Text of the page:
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Complete Health Indicator Report of Hypoplastic Left Heart Syndrome

Definition

Number of children born with hypoplastic left heart syndrome per 10,000 live births to women residing in New Jersey in a specified time interval.

Numerator

Number of children born with hypoplastic left heart syndrome among live births to women residing in New Jersey in a specified time interval.

Denominator

Count of all live births to women residing in New Jersey in a specified time interval.

Why Is This Important?

Hypoplastic left heart syndrome (HLHS), is a heart condition that is present at birth, and often is called a congenital heart defect. HLHS is a group of related heart defects that, together, mean that the left side of the heart is underdeveloped. There is no known cause for HLHS. The problem develops before birth when there is not enough growth of the left side of the heart. White babies seem to have higher rates of HLHS than babies of other races or ethnicities. Maternal multivitamin use before and during pregnancy appears to decrease the risk of HLHS.

Available Services

Early Intervention System: The New Jersey Early Intervention System (NJEIS), under the Division of Family Health Services, implements New Jersey's statewide system of services for infants and toddlers, birth to age three, with developmental delays or disabilities, and their families. The Department of Health (NJDOH) is appointed by the Governor as the state lead agency for the Early Intervention System. [http://www.nj.gov/health/fhs/eis] Since 2008, NJEIS has regionalized the system's point of entry for referral of children, birth to age three, with developmental delays and disabilities. Families and health care providers can call 1-888-653-4463 to refer a child to the NJEIS. NJDOH Family Health Services Case Management Units: Each of New Jersey's 21 counties has a Special Child Health Services (SCHS) Case Management Unit. SCHS Case Managers, with parental consent, work with the child's parents and physicians to evaluate an affected child's strengths and needs; and develop an individual service plan for the child and family. Medical, educational, developmental, social and financial needs of the child and family are targeted. NJ Department of Health, Special Child Health and Early Intervention Services, PO Box 364, Trenton, NJ 08625-0364, Phone: (609) 984-0755, website: [http://www.state.nj.us/health/fhs/sch/] Catastrophic Illness Relief Fund: The Catastrophic Illness in Children Relief Fund is a financial assistance program for New Jersey families whose children have serious illnesses or conditions not covered by insurance, state or federal programs, or other funding sources. Contact the Catastrophic Illness in Children Relief Fund Program: 1-800-335-FUND (3863)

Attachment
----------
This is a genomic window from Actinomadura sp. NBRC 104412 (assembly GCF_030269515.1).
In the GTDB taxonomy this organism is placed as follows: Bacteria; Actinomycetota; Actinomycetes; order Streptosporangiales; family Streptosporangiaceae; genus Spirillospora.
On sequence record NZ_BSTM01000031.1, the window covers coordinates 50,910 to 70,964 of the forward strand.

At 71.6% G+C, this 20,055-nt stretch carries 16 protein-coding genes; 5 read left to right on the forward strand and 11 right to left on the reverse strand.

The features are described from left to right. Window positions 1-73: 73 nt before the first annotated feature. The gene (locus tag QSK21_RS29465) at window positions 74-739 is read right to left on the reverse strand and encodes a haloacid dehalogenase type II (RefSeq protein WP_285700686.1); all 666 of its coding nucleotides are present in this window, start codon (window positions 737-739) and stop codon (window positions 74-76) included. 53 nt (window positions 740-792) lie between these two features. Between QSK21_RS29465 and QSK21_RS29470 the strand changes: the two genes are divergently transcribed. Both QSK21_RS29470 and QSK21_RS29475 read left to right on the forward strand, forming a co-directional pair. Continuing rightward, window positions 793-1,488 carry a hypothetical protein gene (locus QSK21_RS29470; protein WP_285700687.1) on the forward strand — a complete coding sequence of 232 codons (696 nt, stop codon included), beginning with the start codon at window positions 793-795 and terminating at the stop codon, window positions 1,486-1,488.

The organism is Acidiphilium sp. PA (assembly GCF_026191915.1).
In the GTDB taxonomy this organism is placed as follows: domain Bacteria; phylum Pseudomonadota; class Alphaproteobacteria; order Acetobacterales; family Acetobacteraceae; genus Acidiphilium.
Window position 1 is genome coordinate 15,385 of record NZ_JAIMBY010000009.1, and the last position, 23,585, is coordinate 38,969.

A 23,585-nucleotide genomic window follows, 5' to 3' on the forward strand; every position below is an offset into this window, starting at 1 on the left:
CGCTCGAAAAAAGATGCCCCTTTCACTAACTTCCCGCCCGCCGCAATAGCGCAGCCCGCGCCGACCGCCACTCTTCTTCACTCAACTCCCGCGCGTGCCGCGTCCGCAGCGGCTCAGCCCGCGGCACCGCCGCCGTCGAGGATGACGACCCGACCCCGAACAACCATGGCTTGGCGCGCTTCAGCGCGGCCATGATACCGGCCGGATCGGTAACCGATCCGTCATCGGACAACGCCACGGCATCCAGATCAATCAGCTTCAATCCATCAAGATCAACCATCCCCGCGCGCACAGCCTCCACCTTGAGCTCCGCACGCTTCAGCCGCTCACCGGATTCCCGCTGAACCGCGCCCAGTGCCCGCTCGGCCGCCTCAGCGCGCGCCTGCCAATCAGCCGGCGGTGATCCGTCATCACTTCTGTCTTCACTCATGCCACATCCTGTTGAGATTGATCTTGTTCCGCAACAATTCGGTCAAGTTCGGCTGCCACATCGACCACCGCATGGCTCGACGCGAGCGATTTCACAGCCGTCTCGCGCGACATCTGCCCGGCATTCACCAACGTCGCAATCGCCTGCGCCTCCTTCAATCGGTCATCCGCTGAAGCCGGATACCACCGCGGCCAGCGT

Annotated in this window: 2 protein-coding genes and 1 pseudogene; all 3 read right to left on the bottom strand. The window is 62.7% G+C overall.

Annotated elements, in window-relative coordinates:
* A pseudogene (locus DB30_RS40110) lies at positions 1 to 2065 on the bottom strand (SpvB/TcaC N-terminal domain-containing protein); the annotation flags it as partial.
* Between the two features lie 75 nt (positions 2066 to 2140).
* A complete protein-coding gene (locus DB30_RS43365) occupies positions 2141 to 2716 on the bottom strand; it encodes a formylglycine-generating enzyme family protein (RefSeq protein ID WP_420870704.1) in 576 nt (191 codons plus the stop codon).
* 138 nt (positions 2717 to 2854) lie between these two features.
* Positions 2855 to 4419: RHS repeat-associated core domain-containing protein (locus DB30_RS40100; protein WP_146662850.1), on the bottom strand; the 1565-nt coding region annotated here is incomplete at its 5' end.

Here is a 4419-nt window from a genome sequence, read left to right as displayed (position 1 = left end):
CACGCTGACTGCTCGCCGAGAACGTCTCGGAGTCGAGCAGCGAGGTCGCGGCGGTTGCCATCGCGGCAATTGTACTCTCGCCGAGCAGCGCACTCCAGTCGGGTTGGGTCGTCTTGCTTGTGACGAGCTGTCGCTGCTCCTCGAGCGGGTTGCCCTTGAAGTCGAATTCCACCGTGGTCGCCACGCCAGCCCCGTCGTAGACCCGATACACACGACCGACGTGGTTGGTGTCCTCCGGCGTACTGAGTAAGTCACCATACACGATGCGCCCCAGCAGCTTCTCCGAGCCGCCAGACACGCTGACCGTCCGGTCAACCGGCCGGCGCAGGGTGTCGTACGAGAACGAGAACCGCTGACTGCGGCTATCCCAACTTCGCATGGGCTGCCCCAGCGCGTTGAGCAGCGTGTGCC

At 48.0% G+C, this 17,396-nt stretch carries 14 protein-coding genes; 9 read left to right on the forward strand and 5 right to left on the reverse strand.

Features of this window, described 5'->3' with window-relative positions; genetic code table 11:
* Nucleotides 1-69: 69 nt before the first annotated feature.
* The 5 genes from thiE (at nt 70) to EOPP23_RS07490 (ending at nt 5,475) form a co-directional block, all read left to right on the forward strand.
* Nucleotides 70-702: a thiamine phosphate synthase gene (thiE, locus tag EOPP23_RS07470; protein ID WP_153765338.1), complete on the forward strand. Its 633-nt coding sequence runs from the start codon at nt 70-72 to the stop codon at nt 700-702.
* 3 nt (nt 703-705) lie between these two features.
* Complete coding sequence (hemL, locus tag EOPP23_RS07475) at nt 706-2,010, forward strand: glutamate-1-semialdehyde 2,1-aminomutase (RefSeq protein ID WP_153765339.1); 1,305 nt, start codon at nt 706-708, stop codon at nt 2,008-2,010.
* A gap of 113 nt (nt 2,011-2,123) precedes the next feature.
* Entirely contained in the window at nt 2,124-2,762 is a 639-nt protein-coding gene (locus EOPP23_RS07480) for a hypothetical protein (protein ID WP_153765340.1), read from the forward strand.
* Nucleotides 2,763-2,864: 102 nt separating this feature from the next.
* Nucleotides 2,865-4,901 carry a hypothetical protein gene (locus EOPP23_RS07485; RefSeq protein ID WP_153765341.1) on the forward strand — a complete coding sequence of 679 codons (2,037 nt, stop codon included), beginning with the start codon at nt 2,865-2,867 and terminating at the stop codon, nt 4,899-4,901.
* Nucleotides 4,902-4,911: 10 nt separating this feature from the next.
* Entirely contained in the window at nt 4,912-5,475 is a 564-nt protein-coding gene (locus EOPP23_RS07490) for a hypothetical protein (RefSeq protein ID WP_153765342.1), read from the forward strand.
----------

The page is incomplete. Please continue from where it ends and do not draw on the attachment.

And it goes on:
Data Tables


Prevalence of Hypoplastic Left Heart Syndrome in Children Born to NJ Resident Mothers, Statewide Rates, 2000-2016

YearRate per 10,000 Live BirthsNumer- atorDenom- inator
Record Count: 17
20002.7732115,542
20011.4717115,769
20021.5718114,641
20031.9723116,823
20041.4016114,443
20051.6719113,651
20062.2726114,665
20071.6419115,920
20082.1324112,428
20090.647109,543
20101.4115106,571
20111.2313105,474
20121.3514103,778
20131.1712102,326
20140.889102,813
20151.2713102,021
20160.596102,472

Data Sources

  • Birth Certificate Database, Office of Vital Statistics and Registry, New Jersey Department of Health
  • Early Identification and Monitoring Program, Special Child Health and Early Intervention Services, Division of Family Health Services, New Jersey Department of Health


Prevalence of Hypoplastic Left Heart Syndrome in Children Born to NJ Resident Mothers, by County, 2007-2016

CountyRate per 10,000 Live BirthsNumer- atorDenom- inator
Record Count: 22
Atlantic**33,079
Bergen0.96994,058
Burlington**46,370
Camden1.831265,541
Cape May**9,150
Cumberland3.66821,832
Essex1.9521107,677
Gloucester**30,971
Hudson1.1912100,666
Hunterdon**9,757
Mercer**43,207
Middlesex1.111199,502
Monmouth**62,784
Morris1.03548,749
Ocean1.10981,656
Passaic1.681271,545
Salem**7,147
Somerset1.41535,472
Sussex**13,208
Union1.28970,047
Warren**10,002
New Jersey1.271351,062,420

Data Notes

**Counts and rates are suppressed when counts are below 5 due to instability of rates. Observed differences in the annual frequency of a specific birth defect may be due to random variability.

References and Community Resources

Statewide and county profiles of the most prevalent birth defects can be found at, [http://www.nj.gov/health/fhs/bdr/datum/] Centers for Disease Control and Prevention, National Center on Birth Defects and Developmental Disabilities, [http://www.cdc.gov/ncbddd/index.html] American Heart Association, National Center, 7272 Greenville Avenue, Dallas, TX 75231, (800) 242-8721 Congenital Heart Information Network, 101 N Washington Ave, Suite 1A, Margate City NJ 08402-1195, 609-822-1572 March of Dimes Foundation, 1275 Mamaroneck Avenue, White Plains, NY 10605, askus@marchofdimes.com, [http://www.marchofdimes.com], Tel: 914-428-7100, 888-MODIMES (663-4637), Fax: 914-428-8203 National Organization for Rare Disorders (NORD), P.O. Box 1968, 55 Kenosia Avenue, Danbury, CT 06813-1968, orphan@rarediseases.org, [http://www.rarediseases.org], Tel: 203-744-0100, Voice Mail 800-999-NORD (6673), Fax: 203-798-2291

Page Content Updated On 08/28/2018, Published on 09/11/2018
The information provided above is from the Department of Health's NJSHAD web site (https://nj.gov/health/shad). The information published on this website may be reproduced without permission. Please use the following citation: " Retrieved Mon, 17 June 2019 5:31:35 from Department of Health, New Jersey State Health Assessment Data Web site: https://nj.gov/health/shad ".

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